Mail-order Business


Mail-order business is an industry involving the sale of products by mail. Mail-order companies, often called mail-order houses, have traditionally advertised by mailing leaflets, letters, or catalogs to customers. But today, many also advertise through magazines, newspapers, radio, television, telephone, and the Internet. Many firms also encourage customers to place orders by telephone or on the Internet. Some firms invite customers to sales offices to select merchandise from catalogs or from samples on display. Because of the expanded scope of the traditional mail-order business, it is often referred to as the direct-marketing business.

The first mail-order firms in the United States were retail merchants who took orders by mail for certain types of goods. In 1872, Montgomery Ward and Company of Chicago became the first mail-order business to sell general merchandise. By the early 1900’s, Sears, Roebuck and Co. of the United States had become the world’s largest mail-order business. At first, the U.S. mail-order industry mainly served customers who lived on farms or in small towns. But after World War I (1914-1918), improved roads and the increased use of cars made it easier for rural people to shop in larger towns and cities. As a result, the mail-order industry began to decline. But the larger mail-order firms opened retail stores in urban areas.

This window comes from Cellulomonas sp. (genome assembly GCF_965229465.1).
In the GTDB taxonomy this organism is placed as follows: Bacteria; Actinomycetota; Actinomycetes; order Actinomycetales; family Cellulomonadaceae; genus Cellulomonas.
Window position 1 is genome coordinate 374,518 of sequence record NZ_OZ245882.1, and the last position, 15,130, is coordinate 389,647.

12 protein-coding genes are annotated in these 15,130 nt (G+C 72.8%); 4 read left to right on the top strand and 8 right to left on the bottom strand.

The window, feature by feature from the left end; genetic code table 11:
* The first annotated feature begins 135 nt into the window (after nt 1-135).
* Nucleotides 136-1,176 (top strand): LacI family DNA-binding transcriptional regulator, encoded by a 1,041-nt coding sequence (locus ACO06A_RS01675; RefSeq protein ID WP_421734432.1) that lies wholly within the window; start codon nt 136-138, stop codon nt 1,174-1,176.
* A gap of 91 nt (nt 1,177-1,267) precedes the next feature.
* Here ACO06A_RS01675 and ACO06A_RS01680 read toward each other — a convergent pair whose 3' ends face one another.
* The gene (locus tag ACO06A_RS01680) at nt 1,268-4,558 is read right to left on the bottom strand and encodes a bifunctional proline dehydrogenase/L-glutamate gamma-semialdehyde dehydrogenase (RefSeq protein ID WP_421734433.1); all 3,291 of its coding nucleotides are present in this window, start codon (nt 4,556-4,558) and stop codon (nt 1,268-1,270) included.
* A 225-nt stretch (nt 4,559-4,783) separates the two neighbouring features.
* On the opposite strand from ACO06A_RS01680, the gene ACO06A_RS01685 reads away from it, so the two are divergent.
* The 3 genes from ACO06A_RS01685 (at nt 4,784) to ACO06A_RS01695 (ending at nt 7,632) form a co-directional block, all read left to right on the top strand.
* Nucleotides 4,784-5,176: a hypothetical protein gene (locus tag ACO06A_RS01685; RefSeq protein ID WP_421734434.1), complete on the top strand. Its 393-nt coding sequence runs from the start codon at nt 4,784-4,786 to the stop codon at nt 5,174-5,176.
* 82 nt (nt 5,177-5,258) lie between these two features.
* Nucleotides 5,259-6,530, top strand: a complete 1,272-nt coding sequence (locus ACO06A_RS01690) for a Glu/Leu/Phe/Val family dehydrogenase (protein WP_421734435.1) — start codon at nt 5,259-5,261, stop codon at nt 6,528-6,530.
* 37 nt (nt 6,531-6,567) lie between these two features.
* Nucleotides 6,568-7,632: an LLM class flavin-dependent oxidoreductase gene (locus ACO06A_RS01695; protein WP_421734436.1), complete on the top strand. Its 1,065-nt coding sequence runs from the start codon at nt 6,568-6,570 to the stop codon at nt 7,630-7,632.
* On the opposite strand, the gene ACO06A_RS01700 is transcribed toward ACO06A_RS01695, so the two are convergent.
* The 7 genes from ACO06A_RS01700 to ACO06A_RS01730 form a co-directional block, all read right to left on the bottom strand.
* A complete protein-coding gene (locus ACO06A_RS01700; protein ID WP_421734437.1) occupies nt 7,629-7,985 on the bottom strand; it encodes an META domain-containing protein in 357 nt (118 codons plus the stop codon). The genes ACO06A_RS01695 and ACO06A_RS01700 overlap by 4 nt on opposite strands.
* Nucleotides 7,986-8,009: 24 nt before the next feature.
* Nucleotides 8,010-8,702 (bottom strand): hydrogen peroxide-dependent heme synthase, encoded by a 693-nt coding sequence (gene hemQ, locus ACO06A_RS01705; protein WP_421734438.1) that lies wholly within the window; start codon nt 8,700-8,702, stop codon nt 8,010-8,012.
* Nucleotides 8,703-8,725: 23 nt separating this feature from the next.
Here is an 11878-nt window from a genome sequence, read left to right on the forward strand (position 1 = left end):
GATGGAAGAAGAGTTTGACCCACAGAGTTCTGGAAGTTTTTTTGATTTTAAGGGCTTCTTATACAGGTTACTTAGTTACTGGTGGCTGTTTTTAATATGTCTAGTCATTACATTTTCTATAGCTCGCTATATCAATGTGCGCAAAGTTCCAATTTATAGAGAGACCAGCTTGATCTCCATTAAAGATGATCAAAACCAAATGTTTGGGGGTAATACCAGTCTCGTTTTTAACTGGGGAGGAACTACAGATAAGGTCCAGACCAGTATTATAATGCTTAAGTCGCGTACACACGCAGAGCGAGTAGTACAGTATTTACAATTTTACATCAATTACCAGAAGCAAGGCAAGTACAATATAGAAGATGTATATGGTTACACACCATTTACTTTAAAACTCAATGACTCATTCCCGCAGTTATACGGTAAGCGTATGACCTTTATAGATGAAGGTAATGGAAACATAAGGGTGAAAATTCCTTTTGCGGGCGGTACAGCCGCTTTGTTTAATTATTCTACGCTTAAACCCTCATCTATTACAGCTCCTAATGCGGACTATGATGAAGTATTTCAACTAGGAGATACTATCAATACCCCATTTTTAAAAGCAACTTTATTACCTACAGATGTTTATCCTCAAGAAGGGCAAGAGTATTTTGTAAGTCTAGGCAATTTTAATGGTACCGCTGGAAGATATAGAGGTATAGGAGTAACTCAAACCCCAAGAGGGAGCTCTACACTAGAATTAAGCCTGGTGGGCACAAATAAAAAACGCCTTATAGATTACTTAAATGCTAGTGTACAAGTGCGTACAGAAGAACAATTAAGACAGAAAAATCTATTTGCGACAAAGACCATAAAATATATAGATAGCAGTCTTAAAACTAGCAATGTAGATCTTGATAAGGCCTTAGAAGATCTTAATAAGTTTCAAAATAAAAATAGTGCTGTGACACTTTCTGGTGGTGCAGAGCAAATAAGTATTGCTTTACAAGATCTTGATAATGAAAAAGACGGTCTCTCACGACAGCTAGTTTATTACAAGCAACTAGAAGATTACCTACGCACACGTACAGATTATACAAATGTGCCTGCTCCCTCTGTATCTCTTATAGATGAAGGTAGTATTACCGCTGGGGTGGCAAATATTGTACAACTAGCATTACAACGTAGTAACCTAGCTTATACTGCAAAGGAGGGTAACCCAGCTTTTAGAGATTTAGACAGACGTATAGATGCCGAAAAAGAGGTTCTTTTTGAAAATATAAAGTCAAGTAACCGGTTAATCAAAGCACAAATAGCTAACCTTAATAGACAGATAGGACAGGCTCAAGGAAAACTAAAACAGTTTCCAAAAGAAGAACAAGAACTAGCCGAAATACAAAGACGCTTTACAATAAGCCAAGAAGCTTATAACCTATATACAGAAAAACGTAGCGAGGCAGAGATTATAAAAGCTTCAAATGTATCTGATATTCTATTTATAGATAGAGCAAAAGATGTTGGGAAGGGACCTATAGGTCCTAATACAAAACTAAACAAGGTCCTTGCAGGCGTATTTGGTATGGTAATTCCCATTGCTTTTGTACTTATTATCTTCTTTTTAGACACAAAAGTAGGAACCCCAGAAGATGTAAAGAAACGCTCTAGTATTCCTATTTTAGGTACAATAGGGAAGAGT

After World War II ended in 1945, the mail-order business began to grow again despite a decreasing rural population. The industry recognized the importance of rapidly growing city and suburban markets, and it developed new methods of reaching customers there. These methods included telephone-order services, separate catalog-sales offices in towns and suburbs, and increased circulation of catalogs in city areas. Today, companies use Internet websites to reach potential customers worldwide.